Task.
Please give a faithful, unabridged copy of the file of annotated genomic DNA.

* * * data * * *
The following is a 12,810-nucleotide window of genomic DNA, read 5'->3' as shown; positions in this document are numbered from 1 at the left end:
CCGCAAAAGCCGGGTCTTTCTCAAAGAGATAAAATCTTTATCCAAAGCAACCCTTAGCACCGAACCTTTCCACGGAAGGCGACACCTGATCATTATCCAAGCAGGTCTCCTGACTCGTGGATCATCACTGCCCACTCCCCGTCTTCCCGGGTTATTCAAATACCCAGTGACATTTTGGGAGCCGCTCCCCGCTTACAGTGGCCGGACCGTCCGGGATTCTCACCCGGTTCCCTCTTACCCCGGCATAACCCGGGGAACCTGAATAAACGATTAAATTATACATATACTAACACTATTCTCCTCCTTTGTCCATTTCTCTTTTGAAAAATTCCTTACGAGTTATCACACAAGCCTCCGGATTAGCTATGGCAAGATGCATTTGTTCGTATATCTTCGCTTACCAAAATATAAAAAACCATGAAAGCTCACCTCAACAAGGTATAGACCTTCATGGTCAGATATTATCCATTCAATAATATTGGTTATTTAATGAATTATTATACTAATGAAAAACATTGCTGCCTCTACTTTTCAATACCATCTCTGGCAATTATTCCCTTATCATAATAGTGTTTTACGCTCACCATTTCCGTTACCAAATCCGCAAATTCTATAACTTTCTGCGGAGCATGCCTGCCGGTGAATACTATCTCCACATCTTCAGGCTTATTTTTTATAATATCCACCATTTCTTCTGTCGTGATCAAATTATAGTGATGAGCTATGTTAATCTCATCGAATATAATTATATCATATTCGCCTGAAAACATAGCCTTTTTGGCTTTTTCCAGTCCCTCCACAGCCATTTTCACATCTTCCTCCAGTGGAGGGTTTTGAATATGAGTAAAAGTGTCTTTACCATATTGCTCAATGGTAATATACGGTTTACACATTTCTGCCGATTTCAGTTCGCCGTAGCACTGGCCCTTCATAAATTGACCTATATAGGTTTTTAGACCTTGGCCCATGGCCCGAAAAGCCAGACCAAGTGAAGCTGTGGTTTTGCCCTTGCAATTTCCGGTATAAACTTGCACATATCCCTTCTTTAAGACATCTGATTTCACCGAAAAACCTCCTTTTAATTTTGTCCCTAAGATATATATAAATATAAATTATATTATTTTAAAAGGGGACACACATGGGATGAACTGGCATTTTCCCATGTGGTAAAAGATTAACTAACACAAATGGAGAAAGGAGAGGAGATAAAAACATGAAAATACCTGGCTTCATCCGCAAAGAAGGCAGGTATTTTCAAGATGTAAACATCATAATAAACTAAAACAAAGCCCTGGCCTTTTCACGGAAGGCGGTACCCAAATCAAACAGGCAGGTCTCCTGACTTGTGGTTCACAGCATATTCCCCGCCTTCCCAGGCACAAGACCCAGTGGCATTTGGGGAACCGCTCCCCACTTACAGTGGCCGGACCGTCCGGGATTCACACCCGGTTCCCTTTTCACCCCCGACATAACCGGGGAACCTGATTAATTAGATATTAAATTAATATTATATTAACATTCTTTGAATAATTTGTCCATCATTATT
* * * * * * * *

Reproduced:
The following is a 12,810-nucleotide window of genomic DNA, read 5'->3' as shown; positions in this document are numbered from 1 at the left end:
CCGCAAAAGCCGGGTCTTTCTCAAAGAGATAAAATCTTTATCCAAAGCAACCCTTAGCACCGAACCTTTCCACGGAAGGCGACACCTGATCATTATCCAAGCAGGTCTCCTGACTCGTGGATCATCACTGCCCACTCCCCGTCTTCCCGGGTTATTCAAATACCCAGTGACATTTTGGGAGCCGCTCCCCGCTTACAGTGGCCGGACCGTCCGGGATTCTCACCCGGTTCCCTCTTACCCCGGCATAACCCGGGGAACCTGAATAAACGATTAAATTATACATATACTAACACTATTCTCCTCCTTTGTCCATTTCTCTTTTGAAAAATTCCTTACGAGTTATCACACAAGCCTCCGGATTAGCTATGGCAAGATGCATTTGTTCGTATATCTTCGCTTACCAAAATATAAAAAACCATGAAAGCTCACCTCAACAAGGTATAGACCTTCATGGTCAGATATTATCCATTCAATAATATTGGTTATTTAATGAATTATTATACTAATGAAAAACATTGCTGCCTCTACTTTTCAATACCATCTCTGGCAATTATTCCCTTATCATAATAGTGTTTTACGCTCACCATTTCCGTTACCAAATCCGCAAATTCTATAACTTTCTGCGGAGCATGCCTGCCGGTGAATACTATCTCCACATCTTCAGGCTTATTTTTTATAATATCCACCATTTCTTCTGTCGTGATCAAATTATAGTGATGAGCTATGTTAATCTCATCGAATATAATTATATCATATTCGCCTGAAAACATAGCCTTTTTGGCTTTTTCCAGTCCCTCCACAGCCATTTTCACATCTTCCTCCAGTGGAGGGTTTTGAATATGAGTAAAAGTGTCTTTACCATATTGCTCAATGGTAATATACGGTTTACACATTTCTGCCGATTTCAGTTCGCCGTAGCACTGGCCCTTCATAAATTGACCTATATAGGTTTTTAGACCTTGGCCCATGGCCCGAAAAGCCAGACCAAGTGAAGCTGTGGTTTTGCCCTTGCAATTTCCGGTATAAACTTGCACATATCCCTTCTTTAAGACATCTGATTTCACCGAAAAACCTCCTTTTAATTTTGTCCCTAAGATATATATAAATATAAATTATATTATTTTAAAAGGGGACACACATGGGATGAACTGGCATTTTCCCATGTGGTAAAAGATTAACTAACACAAATGGAGAAAGGAGAGGAGATAAAAACATGAAAATACCTGGCTTCATCCGCAAAGAAGGCAGGTATTTTCAAGATGTAAACATCATAATAAACTAAAACAAAGCCCTGGCCTTTTCACGGAAGGCGGTACCCAAATCAAACAGGCAGGTCTCCTGACTTGTGGTTCACAGCATATTCCCCGCCTTCCCAGGCACAAGACCCAGTGGCATTTGGGGAACCGCTCCCCACTTACAGTGGCCGGACCGTCCGGGATTCACACCCGGTTCCCTTTTCACCCCCGACATAACCGGGGAACCTGATTAATTAGATATTAAATTAATATTATATTAACATTCTTTGAATAATTTGTCCATCATTATT